Following its series of smartly designed and attractively priced stereo field mixers, Audio Technologies Incorporated (ATI) has introduced a three-channel mono mixer well-suited for field recording, ENG work and stationary use where space is tight.
ATI’s MX101 mono field mixer will be welcomed by professionals who don’t need to fuss with phantom power settings, gross gain settings for mic inputs or tweak other mixer parameters each time you power up. The MX101, at $579 list, is a sensible choice over other mixers with more features at a substantially higher cost. 48 VDC phantom power is available as a $69 option for the MX101.
All input, output and controls are located on either the front or the rear panels. This one-dimensional design is handy when mounting up to three MX101s with the optional rackmount kit. The front panel offers control over the three inputs and each gain control has a mic/line button tucked next to it.
Two internal DIP switches associated with each input give +20, +40 or +60 dB gain at the preamp section for microphones and an additional DIP switch selects between 0 dB and +10 dB gain for line input settings. Regulated +20.2 DC phantom power is routed to an input XLR if its associated DIP switch is flipped on. ATI’s operation manual states this voltage is “more than adequate for most phantom powered mics even though they may be labeled 48 V. I found my favorite Neumann microphones worked without complaint at this voltage.
A master gain control is to the right of the input knobs and the headphone jack (1/4″ TRS) is to the right of that. Headphone gain is adjusted by a small screwdriver-friendly shaft; while my fingers could turn the shaft, a screwdriver would have been more efficient.
A ten-segment LED display shows the output level, post master gain and just prior to the final buffer stage. An internal VU-calibrate control lets the user choose 0 VU settings from -10 to +8 dB. For most circumstances, however, the factory set +4 dB reference is fine.
Three small, front panel switches engage the low-cut filter, with published specs of -15 dB at 20 Hz and a -3 dB point at 125 Hz. Another tiny switch engages the limiter with a published spec of 5:1 slope, with an attack time of 50 ms, recovery time at 300 ms for a 10 dB change. A yellow LED illuminates when limiting occurs.
A mandatory feature on modern field mixers is slate/tone, and the MX101 provides both by way of a tiny, three-position switch. The switch is momentarily in the down position, injecting the minuscule slate mic’s audio into the program bus. Flipping the switch up injects a 740 Hz tone onto the program bus. The tone level is, naturally, directly related to the master gain setting.
Another feature ATI packs into its MXS100 and MX101-series mixers is an injectable external input to the headphones. With the front panel PGM PGM/Q switch set to PGM/Q, the headphones are split – one ear receives the program bus and the other ear receives either a prefader signal from the first fader or a signal plugged into the rear panel submini jack. This is a very useful feature for getting studio or talent cues.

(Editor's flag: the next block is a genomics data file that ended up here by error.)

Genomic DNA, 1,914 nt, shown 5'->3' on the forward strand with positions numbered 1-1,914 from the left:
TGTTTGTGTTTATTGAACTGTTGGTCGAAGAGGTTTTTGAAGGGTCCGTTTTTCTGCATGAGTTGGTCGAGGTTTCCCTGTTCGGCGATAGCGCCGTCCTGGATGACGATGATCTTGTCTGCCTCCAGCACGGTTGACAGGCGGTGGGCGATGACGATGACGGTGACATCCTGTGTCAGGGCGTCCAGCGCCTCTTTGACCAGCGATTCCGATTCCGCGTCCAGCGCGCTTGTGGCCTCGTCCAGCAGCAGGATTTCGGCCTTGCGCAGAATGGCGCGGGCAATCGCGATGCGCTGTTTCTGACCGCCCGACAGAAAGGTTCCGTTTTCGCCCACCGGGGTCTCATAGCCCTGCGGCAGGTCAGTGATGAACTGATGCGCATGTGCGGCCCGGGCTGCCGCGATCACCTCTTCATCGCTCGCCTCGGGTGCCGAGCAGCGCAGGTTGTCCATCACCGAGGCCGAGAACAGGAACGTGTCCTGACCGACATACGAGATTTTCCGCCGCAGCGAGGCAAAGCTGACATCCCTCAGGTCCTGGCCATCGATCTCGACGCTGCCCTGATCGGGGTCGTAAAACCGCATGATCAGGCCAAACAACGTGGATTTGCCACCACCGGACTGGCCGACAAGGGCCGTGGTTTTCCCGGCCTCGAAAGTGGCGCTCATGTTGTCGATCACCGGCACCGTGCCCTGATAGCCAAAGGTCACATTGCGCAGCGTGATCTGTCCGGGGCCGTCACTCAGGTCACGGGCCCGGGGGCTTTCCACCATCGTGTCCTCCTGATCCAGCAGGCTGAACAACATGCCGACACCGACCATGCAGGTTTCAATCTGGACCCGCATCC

Powering a field mixer is the most fundamental concern of those using the product. ATI provides a number of power supply options, which are sold separately, to allow the user to select the optimum supply for the intended power source.
The option supplied with my evaluation model was the PPA-1 gel-cell power pack and wallwart charger kit ($199). Our evaluation package was also bundled with the ABAG-1 field kit ($135). The field kit protects the MX101 controls and rear panel connectors with side plates that extend beyond the front and rear panel.
The kit includes side brackets that make it a snap to slide the gel-cell pack in and out. A tough poly canvas-like carrying case with carrying strap securely wraps the mixer and gel-cell pack. It also has a clear, heavy plastic front flap to keep the controls dry but visible.
If the MX101 is meant to be mounted at a fixed position, such as a filing point, remote truck rack or multimedia center, one power supply can accommodate an MX101 and two XP101 four-input expansion mixers. The MX101 has a rear panel expansion jack that connects the additional XP100 mixer outputs into the MX101 program bus. The whole package becomes an 11 mic/line input mixer in one rack unit.
With this state of modularity, ATI presents an impressive array of components that can be combined together to become a tool as simple as a field mixer, to a many-input, rackmount mixer with clean audio and plenty of headroom.
Contact Audio Technologies Inc. at 800-959-0307.